Seeing Maurizio Pollini walk calmly and affably onto the stage at the Royal Festival Hall to play Schumann and Chopin makes you feel that everything’s right with the world. But then there’s that anxious wait to see which Pollini you’ll get. The conflict between head and heart seems to have followed Pollini throughout his career, detractors suggesting that precision and technique can sometimes outweigh emotion. But my experience has been that whenever I hear a piano piece, I usually find myself wanting to hear how Pollini does it. So there must be more to it than mere mechanical perfection. Schumann reconciled the two qualities: “Only when the form grows clear to you, will the spirit become so too.” And when Pollini speaks of the music he plays, he clearly admires the way that pieces are constructed, but also goes on to express the emotions that emerge. Maybe he is following Schumann’s logic. Chopin builds on it, focusing on the performance and saying that you should “Put all your soul into it, play the way you feel.”

Maurizio Pollini © Mathias Bothor | DG
Maurizio Pollini
© Mathias Bothor | DG

Pollini certainly did that in this programme of early Schumann and late Chopin, capturing both their philosophies and providing interpretations full of passion, intimacy and exuberance, but with a certain degree of introspection. These performances were more about how Pollini personally relates to the music than showmanship for the punter, and the impact was no less for it.

The first half had Pollini weaving through Schumann’s Arabeske in C major, Op.18 with a gentle playfulness and revealing rolling and rippling textures, delicately flavoured. The Allegro in B minor, Op.8, however, lost its flow slightly in the middle section but still had plenty of drama and a wonderfully fluid momentum in the final section. Schumann’s Concert sans Orchestre, Op.14 (the first version of the Piano Sonata no. 3 in F minor) was more convincing. Originally in five movements, the piece was first published in three movements, with both scherzos removed and with a central slow movement, Quasi variazioni, being a set of variations on a theme by Clara Wieck, later to become his wife. This larger scale work was beautifully shaped, with understated changes of pace and mood and a subtlety of touch that comes with experience, although contrasts in dynamics were not as pronounced as they might have been. Nevertheless, Pollini’s hammer blows and delicacy gave much to enjoy, and the intensity and melancholy of the slow movement was a masterclass in how to present variations, Pollini clearly feeling each contrasting episode of Clara’s theme, while strong melodies coursing over intricate figurations snowballed through the forward propulsion of a passionate and turbulent Prestissimo possibile finale.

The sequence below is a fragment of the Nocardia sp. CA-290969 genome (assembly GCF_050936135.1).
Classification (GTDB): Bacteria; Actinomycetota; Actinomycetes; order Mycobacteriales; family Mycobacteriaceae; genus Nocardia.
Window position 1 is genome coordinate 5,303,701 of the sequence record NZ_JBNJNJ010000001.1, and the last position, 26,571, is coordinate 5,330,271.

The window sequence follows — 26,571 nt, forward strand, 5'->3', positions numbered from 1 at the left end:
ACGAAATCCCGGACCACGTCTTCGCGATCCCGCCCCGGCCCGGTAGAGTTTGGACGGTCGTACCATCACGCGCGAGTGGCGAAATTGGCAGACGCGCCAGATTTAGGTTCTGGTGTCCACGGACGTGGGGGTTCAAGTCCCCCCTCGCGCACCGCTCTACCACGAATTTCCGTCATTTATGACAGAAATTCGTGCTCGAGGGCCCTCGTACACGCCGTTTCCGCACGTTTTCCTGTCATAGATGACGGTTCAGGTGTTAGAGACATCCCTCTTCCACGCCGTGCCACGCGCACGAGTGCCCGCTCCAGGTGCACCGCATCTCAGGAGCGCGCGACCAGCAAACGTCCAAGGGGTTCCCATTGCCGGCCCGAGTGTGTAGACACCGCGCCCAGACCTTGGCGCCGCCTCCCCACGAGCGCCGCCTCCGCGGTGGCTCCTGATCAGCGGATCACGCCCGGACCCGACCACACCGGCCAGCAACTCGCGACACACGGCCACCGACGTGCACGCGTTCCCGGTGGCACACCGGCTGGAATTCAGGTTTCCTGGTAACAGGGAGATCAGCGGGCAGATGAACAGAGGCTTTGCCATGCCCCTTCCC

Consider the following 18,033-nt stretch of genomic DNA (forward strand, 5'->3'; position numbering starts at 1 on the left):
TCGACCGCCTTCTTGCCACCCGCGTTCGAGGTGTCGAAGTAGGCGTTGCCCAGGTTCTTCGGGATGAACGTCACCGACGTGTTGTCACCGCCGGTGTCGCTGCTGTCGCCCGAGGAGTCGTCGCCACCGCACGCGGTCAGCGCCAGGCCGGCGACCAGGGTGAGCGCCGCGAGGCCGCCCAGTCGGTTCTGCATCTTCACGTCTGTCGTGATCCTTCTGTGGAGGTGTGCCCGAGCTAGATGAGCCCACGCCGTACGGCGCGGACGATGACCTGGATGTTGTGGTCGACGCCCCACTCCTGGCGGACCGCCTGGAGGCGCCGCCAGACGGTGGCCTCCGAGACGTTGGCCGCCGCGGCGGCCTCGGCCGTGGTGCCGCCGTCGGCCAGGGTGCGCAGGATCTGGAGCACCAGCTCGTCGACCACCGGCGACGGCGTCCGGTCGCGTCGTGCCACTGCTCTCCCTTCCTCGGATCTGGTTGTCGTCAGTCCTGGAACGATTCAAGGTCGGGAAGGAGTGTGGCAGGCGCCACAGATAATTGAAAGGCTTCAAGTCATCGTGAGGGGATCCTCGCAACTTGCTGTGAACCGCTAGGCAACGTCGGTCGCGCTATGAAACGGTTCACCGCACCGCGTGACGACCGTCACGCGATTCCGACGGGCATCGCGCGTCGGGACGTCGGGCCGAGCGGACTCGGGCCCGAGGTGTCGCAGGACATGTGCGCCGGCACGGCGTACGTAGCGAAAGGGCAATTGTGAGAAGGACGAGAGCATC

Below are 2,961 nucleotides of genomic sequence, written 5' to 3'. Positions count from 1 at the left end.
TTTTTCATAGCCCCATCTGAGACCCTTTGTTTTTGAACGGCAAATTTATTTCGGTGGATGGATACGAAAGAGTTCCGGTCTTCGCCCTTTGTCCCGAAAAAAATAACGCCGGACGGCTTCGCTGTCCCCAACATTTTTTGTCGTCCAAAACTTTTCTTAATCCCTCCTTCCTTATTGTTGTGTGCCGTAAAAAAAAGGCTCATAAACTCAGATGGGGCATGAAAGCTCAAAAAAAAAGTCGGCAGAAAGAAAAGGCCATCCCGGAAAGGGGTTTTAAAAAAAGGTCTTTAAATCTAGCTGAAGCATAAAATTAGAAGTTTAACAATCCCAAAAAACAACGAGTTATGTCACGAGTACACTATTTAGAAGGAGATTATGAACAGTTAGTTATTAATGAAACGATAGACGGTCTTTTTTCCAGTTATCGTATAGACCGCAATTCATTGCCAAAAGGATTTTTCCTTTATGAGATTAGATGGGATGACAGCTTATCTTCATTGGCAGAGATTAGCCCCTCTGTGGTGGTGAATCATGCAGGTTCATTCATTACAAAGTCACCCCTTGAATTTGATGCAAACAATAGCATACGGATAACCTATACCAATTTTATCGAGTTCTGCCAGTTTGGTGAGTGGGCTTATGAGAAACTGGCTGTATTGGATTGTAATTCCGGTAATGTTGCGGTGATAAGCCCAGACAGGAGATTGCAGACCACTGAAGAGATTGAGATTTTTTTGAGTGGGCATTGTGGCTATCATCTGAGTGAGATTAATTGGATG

For all of Pollini’s affinity with Schumann, there is no greater homecoming than in Chopin. The Op.55 Nocturnes satisfied Pollini’s desire to contrast the contemplative nature of the F minor Nocturne with the bright openness of the E flat major Nocturne, showing just how a natural rubato should feel, while exuding brooding introspection in the former and heart-warming expansiveness in the latter. Chopin’s Piano Sonata no. 3 in B minor had Pollini filling the hall with grandeur and the full range of Romantic expressiveness. The key was Pollini’s skill in giving coherence to the extensive first movement, each phrase immaculately turned while keeping a sense of the whole. The Scherzo was pure spritz, while the Largo induced a hypnotic gentle pulsing, full of restraint and longing. Pollini’s powerful drive and drama in the Finale was immersed in cascading waterfalls and sprinkling fountains, with the exuberant coda given unabashed freedom.

This was a mellow Pollini, still playing passionately and thoughtfully, and, notwithstanding a few missed notes and a slight lack of sharpness in the first half, giving an object lesson in how to  shape these complex pieces into a meaningful and absorbing performance.

****1